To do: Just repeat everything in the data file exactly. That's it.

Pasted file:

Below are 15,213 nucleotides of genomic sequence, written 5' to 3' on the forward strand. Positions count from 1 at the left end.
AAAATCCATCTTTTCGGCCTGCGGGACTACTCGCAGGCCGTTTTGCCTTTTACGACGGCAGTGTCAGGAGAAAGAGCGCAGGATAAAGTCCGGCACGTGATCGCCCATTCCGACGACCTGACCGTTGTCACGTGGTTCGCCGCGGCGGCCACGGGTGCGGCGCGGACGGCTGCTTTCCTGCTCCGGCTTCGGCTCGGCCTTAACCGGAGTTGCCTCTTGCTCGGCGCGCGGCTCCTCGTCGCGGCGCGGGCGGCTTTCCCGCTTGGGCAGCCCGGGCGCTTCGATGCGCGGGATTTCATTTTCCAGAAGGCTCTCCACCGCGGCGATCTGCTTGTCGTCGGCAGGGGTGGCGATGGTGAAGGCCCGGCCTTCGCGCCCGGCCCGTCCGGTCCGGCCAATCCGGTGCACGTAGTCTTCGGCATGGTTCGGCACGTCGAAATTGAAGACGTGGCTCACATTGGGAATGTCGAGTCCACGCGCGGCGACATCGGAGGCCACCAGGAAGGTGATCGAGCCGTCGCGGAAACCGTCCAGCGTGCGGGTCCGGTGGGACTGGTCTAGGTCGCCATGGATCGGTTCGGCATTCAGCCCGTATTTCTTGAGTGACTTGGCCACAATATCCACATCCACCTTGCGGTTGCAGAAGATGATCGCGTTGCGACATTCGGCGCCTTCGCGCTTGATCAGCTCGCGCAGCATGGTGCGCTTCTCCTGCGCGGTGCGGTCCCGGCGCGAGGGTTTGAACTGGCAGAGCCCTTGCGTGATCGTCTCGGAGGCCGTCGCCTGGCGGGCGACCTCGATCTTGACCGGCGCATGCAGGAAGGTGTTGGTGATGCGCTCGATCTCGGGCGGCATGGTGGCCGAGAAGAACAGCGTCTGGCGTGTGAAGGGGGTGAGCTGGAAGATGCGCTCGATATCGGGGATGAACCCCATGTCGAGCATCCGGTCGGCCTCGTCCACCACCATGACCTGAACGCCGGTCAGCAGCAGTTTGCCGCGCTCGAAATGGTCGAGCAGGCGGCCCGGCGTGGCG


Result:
Below are 15,213 nucleotides of genomic sequence, written 5' to 3' on the forward strand. Positions count from 1 at the left end.
AAAATCCATCTTTTCGGCCTGCGGGACTACTCGCAGGCCGTTTTGCCTTTTACGACGGCAGTGTCAGGAGAAAGAGCGCAGGATAAAGTCCGGCACGTGATCGCCCATTCCGACGACCTGACCGTTGTCACGTGGTTCGCCGCGGCGGCCACGGGTGCGGCGCGGACGGCTGCTTTCCTGCTCCGGCTTCGGCTCGGCCTTAACCGGAGTTGCCTCTTGCTCGGCGCGCGGCTCCTCGTCGCGGCGCGGGCGGCTTTCCCGCTTGGGCAGCCCGGGCGCTTCGATGCGCGGGATTTCATTTTCCAGAAGGCTCTCCACCGCGGCGATCTGCTTGTCGTCGGCAGGGGTGGCGATGGTGAAGGCCCGGCCTTCGCGCCCGGCCCGTCCGGTCCGGCCAATCCGGTGCACGTAGTCTTCGGCATGGTTCGGCACGTCGAAATTGAAGACGTGGCTCACATTGGGAATGTCGAGTCCACGCGCGGCGACATCGGAGGCCACCAGGAAGGTGATCGAGCCGTCGCGGAAACCGTCCAGCGTGCGGGTCCGGTGGGACTGGTCTAGGTCGCCATGGATCGGTTCGGCATTCAGCCCGTATTTCTTGAGTGACTTGGCCACAATATCCACATCCACCTTGCGGTTGCAGAAGATGATCGCGTTGCGACATTCGGCGCCTTCGCGCTTGATCAGCTCGCGCAGCATGGTGCGCTTCTCCTGCGCGGTGCGGTCCCGGCGCGAGGGTTTGAACTGGCAGAGCCCTTGCGTGATCGTCTCGGAGGCCGTCGCCTGGCGGGCGACCTCGATCTTGACCGGCGCATGCAGGAAGGTGTTGGTGATGCGCTCGATCTCGGGCGGCATGGTGGCCGAGAAGAACAGCGTCTGGCGTGTGAAGGGGGTGAGCTGGAAGATGCGCTCGATATCGGGGATGAACCCCATGTCGAGCATCCGGTCGGCCTCGTCCACCACCATGACCTGAACGCCGGTCAGCAGCAGTTTGCCGCGCTCGAAATGGTCGAGCAGGCGGCCCGGCGTGGCG